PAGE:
3.IB). This is minimal compared to the amount secreted
from the cell.
Western blot analysis confirms a progressive
increase in PS synthesis over time(Fig 3.2). Lanes 1
through 6 represent the increase of PS secretion into the
media by Hep G2 cells over time. In the media samples,
no band was observed at time point 0 (Lane 1), however, a
faint 70 kilodalton bands started to appear at 6 hours
and the signal increased over 72 hours (Lanes 2-6).
Lanes 8 through 13 represents the processing of PS that
occurred in the Hep G2 cells over time. In the cell
34


Figure 3.1: Protein S Production in Hep G2 Cells: A) Time-course of PS antigen
secreted by Hep G2 cultures. B) The amount of PS stored in Hep G2 cells over time. All values
represent the average of three experiments + 1 SD. Hep G2 cells were grown to confluence in MEM
+ 10% HS. At each time point, cell lysates and media samples were collected. (See method section
for more details.)
lysates, a 70 kilodaton band appeared at time 0 and the
same intensity signal also persisted over 72 hours (Lanes
8-13). Lanes 7 and 14 are controls of a 1:400 dilution
of normal plasma and show a 70 kilodaton band.
PS antigen levels are depicted to show the effects
of vitamin K on the Hep G2 cells (Fig 3.3). Vitamin K
had no significant effect on the amount of PS secreted,
35


1 2 3 4 5 6
#
7 8 9 10 11 12 13
'-133 i,?
§|i f '
41.6
30.6
1*1
'** 17.8
> *
HRS. 0 6 12 24 48 72 NP
O 6 12 24 48 72
Figure 3.2: Autoradiogram of Protein S Secreted and Stored in the Hep G2
Cells. Fifty pi of media samples or cell lysates were analyzed in SDS-10% polyacrylamide slab gels
in the present of reducing buffer. Lanes 1 through 6 shows the migration of PS molecule secreted into
the media by Hep G2 cells. Lanes 8 through 13 shows the processing of PS molecule in the Hep G2
cells over time. Lanes 7 and 14 shows the migration of PS in normal plasma (Control). Standard
(Lane 15) were: myosin (202,000), P-galactosidase (133,000), bovine serum albumin (71,000),
carbonic anhydrase (41,800), soybean trypsin inhibitor (30,600), lysozyme (17,800), and aprotinin
(6,900).
the amount of PS stored within the cell, or the basal
rate of PS antigen synthesis (p=0.22).
Warfarin did not significantly (p=0.11) down
regulated the secretion of PS antigen into the media
compared to the control (Fig 3.4A). The amount of PS
36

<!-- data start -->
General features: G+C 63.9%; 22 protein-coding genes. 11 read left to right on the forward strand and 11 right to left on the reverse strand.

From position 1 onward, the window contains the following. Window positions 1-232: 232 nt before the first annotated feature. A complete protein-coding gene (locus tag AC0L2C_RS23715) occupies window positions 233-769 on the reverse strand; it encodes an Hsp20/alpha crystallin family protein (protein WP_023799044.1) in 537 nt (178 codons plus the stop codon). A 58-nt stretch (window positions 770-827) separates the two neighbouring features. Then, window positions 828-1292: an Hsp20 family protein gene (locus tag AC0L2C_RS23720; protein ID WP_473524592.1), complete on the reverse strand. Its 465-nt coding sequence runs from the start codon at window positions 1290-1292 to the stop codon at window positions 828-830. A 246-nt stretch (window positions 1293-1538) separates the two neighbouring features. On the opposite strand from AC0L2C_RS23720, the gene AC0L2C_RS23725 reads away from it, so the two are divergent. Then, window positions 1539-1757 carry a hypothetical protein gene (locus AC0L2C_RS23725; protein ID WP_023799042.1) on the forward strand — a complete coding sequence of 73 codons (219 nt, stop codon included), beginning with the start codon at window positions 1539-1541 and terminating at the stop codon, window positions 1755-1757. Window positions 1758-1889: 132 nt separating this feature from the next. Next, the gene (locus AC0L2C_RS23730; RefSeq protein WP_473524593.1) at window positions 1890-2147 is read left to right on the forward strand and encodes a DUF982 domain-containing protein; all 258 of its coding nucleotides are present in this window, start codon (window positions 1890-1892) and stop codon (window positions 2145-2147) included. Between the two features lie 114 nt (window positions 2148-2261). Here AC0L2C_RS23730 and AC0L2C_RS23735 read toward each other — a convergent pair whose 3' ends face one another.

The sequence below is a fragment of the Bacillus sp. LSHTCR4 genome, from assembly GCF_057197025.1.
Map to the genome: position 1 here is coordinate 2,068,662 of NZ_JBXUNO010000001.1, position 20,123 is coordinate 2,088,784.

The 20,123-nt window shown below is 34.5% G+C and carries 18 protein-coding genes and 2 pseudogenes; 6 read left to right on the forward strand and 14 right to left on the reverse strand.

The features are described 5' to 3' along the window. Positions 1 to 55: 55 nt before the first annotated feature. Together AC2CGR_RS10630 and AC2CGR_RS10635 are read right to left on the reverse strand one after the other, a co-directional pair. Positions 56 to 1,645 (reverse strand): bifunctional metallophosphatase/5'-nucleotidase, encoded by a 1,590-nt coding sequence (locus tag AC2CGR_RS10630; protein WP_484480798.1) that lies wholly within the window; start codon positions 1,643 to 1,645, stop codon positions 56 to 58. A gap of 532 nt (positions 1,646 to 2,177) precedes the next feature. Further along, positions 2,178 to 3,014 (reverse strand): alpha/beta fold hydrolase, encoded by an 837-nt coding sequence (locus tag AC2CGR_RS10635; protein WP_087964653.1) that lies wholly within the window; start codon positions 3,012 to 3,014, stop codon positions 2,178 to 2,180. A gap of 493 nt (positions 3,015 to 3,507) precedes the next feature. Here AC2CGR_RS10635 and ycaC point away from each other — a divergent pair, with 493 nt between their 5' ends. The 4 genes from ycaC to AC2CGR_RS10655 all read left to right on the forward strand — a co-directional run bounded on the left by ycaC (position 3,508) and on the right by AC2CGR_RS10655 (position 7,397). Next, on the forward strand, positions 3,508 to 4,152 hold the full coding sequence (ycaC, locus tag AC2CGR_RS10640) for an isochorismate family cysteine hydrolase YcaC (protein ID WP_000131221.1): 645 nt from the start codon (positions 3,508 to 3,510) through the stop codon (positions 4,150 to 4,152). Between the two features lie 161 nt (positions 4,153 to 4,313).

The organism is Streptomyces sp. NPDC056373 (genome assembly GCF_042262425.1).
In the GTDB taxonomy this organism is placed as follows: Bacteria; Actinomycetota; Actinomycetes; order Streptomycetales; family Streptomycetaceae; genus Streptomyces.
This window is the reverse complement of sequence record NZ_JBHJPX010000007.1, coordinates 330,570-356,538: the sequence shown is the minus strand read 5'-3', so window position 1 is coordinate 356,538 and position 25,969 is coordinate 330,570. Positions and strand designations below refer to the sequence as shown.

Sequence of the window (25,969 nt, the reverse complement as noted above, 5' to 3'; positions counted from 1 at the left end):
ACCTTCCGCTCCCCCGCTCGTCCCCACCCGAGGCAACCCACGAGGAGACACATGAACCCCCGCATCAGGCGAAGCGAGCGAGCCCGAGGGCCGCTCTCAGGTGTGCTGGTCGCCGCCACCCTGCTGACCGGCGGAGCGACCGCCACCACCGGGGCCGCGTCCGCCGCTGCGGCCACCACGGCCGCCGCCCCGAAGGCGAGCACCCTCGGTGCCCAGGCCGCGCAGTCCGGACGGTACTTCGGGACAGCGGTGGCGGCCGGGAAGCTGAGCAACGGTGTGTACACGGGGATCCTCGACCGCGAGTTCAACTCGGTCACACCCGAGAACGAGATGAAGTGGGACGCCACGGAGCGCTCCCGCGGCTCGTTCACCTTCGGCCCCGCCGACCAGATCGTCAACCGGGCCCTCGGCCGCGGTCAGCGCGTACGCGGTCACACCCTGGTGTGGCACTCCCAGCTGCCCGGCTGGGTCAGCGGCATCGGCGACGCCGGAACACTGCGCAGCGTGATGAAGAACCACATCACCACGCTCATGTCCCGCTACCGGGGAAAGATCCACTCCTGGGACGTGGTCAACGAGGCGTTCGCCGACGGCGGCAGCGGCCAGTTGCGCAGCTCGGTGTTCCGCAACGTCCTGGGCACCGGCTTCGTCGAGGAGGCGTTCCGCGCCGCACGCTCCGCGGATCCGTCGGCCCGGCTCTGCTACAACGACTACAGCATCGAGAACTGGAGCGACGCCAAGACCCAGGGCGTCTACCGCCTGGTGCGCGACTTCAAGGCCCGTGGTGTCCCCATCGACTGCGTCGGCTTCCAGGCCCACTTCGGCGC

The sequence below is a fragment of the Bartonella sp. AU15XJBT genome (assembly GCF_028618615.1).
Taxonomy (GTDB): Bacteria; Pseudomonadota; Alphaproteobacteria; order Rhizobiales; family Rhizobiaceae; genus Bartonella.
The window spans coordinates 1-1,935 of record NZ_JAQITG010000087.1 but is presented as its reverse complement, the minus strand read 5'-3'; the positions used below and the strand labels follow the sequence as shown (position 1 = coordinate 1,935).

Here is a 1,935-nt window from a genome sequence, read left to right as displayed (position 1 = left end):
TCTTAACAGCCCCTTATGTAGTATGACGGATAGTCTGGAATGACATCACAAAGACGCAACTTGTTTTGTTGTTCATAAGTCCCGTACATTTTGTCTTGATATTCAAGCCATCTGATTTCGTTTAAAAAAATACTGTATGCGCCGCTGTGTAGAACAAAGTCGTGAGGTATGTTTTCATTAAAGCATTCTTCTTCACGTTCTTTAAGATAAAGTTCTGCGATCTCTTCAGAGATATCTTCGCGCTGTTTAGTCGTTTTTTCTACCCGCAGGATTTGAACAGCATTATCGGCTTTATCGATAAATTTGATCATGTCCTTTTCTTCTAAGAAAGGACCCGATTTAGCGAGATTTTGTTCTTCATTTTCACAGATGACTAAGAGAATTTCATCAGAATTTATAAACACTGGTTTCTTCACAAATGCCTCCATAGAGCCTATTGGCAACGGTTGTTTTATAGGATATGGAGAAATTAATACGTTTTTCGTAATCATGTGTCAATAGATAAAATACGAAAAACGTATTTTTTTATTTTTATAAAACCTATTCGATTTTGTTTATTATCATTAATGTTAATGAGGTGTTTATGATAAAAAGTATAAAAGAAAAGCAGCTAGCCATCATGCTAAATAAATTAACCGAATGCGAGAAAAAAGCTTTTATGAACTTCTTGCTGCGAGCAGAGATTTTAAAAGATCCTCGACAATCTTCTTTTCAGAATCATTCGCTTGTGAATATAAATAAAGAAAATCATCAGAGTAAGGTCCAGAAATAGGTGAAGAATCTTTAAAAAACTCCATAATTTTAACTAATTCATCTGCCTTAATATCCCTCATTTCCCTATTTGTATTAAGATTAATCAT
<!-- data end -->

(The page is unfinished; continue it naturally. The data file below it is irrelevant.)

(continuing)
Figure 3.3: The Effects of Vitamin K on Protein S Production in Hep G2 Cells.
A) Time-course of PS antigen secreted by Hep G2 cultures after vitamin K treatment. B) The effects
of vitamin K on the storage of PS in Hep G2 cells over time. PS levels were determine in media
samples and cell lysates from cultures of Hep G2 cells treated with either 5 pg/ml vitamin K (--), 10
pg/ml vitamin K (-A-), or without vitamin K (Control All values represents the average of three
experiments + 1 SD.
secreted slighly decreased over 72 hours when Hep G2
cells were treated with 10 ng/ml Warfarin. When Hep G2
cells were treated with 15 ng/ml Warfarin, secreted PS
levels also slightly decreased over 72 hours (Fig 3.4A).
The rate of secretion for cells treated with 10 ng/ml
Warfarin was 0.90 X 10'15 grams/cell/hour, and with 20
37


Figure 3.4: The Effects of Warfarin on Protein S Production in Hep G2 Cells.
A) Time-course of PS antigen secreted by Hep G2 cultures after Warfarin treatment. B) The effects of
Warfarin on the storage of PS in Hep G2 cells over time. PS antigen levels were determined in media
samples and cell lysates from cultures of Hep G2 treated with either 10 ng/ml Warfarin (--). 20
ng/ml Warfarin (-A-), or without Warfarin (Control All values represent the average of three
experiments + 1 SD.
ng/ml Warfarin was 0.92 X 10'15 grams/cell/hour. The rate
of secretion decreased slightly for cells treated with
both 10 ng/ml Warfarin, and 20 ng/ml Warfarin compared to
the control.
Figure 3.4B shows the effects of Warfarin on the
storage of PS in the Hep G2 cells. Storage of PS
38


increased slightly over 72 hours with 20 ng/ml Warfarin
treatment compared to the control (p = 0.025) however, no
significant change in storage was found in Hep G2 cells
treated with 10 ng/ml Warfarin (p = 0.25).